New Davis school board members were quickly initiated as to what will likely be the most dominant and divisive issue of their tenure - where to put an ever-increasing number of school children.

Superintendent Richard Kendell presented to the school board Tuesday night the list of 14 alternatives that, he suggested, could alone or in combination be solutions to school growth problems. The alternatives address specific concerns at elementary, junior high and high school levels."We are narrowing our list of options. At each school level we believe that there are three or four major steps that warrant further investigation," Kendell said.

The superintendent's list includes making boundary changes to eight Layton area elementary schools next fall, building additions to three district junior high schools, creating a secondary magnet school at the Davis Area Vocational Center and having open enrollment at Bountiful and Woods Cross High Schools.

A task force study on the Layton boundary changes is expected to be released Feb. 7. Another study of open enrollment at Bountiful and Woods Cross High is due out Feb. 21. Kendell also asked the board to allow 12 elementary schools to begin studying a change to year-round schedules. All of the plans could be implemented next fall.

In the case of the Davis Area Vocational Center magnet school option, Kendell suggested that a pilot program start in August. A feasibility study is due out Jan. 17. The school board has also scheduled a special meeting Jan. 10 to discuss how decisions about the options will be made.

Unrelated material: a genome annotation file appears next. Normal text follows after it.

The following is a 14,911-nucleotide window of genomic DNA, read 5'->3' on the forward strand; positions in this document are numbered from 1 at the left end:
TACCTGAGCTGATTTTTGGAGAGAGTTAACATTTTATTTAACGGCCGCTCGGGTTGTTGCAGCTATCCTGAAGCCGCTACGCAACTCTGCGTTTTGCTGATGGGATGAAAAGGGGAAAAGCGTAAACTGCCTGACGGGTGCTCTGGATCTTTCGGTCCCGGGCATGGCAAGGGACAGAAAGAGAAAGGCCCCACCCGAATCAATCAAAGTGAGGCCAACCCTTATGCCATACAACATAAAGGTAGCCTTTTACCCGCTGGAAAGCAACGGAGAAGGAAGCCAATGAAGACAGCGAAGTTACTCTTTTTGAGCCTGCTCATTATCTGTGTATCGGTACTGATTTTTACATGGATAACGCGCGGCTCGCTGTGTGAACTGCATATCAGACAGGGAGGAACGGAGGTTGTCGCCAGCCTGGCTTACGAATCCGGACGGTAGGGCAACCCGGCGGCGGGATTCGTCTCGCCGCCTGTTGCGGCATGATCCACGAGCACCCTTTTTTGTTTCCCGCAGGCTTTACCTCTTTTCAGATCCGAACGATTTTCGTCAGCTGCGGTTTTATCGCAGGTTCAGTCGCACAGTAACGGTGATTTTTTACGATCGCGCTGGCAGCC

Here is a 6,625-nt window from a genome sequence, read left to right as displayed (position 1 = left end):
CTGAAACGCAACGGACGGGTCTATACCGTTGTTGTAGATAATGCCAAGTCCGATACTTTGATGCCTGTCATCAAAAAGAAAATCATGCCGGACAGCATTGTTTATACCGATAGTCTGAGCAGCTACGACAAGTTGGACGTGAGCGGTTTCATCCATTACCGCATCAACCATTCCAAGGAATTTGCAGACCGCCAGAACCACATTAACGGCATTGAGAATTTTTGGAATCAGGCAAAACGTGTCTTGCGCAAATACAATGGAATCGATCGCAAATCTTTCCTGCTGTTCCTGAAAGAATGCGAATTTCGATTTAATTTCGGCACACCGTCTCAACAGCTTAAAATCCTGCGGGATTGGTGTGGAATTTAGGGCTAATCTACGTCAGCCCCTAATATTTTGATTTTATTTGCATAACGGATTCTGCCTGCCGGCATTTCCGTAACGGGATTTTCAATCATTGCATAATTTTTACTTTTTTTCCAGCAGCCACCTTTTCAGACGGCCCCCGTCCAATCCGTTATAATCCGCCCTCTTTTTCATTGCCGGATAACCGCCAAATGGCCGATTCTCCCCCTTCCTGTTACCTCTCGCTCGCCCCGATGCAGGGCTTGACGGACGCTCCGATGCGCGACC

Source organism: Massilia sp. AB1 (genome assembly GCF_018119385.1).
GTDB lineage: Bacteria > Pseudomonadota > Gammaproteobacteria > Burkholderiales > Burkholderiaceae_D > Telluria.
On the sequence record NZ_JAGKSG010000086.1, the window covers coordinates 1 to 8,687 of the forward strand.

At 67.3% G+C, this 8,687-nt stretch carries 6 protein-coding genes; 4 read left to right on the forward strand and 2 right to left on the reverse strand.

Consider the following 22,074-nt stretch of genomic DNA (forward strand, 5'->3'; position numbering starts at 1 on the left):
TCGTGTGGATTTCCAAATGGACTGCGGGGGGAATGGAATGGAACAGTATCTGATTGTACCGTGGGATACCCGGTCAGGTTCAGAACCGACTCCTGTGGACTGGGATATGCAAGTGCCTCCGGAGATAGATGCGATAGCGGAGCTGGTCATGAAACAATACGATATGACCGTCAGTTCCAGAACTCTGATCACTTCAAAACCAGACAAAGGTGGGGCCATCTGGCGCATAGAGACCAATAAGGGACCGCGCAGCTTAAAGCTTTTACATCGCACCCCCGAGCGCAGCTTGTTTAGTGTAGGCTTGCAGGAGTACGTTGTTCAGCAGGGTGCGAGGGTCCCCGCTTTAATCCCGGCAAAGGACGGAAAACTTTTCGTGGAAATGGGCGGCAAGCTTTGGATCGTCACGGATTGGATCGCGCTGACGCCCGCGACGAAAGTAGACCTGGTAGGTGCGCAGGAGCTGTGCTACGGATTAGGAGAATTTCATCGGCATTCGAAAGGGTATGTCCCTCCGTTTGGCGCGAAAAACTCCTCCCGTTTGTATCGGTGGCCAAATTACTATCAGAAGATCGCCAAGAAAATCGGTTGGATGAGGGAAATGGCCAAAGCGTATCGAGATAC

"We need to decide how now to let the public purchase into this process," Board Chairman Lynn Summerhays said.

No public comment has yet been taken on any the 14 proposals. Several others that were discussed earlier have been abandoned by officials. "The door is open on anything, but we can't study 50 options," Kendell said.

New student population projections released Tuesday night show that the number of district students will grow by 22 percent in the next five years to about 58,000 student. The number of high school students is expected grow by 36 percent, while the number of junior high school students will increase by 26 percent. Elementary student growth should decline in 1992, however.

"We have the capacity to meet those future needs, but the problem is that the growth is not uniform," Assistant Superintendent Stephen Ronnenkamp said, noting the high growth in north Davis County.

Other options for study on the district list include:

-Studying boundary changes at West Clinton Elementary, using more portable classrooms, and turning Monte Vista School in Farmington into a kindergarten center.

-Starting construction on 12 portable junior high classrooms and having some junior highs study boundary changes that could be implemented in the fall. Two other committees are studying changing home economics and shop classes to free specialized classroom space and scheduling changes including split sessions.

-Improving classroom utilization, making schedule changes, remodeling and investigating an early graduation or summer semester plan at the high school level.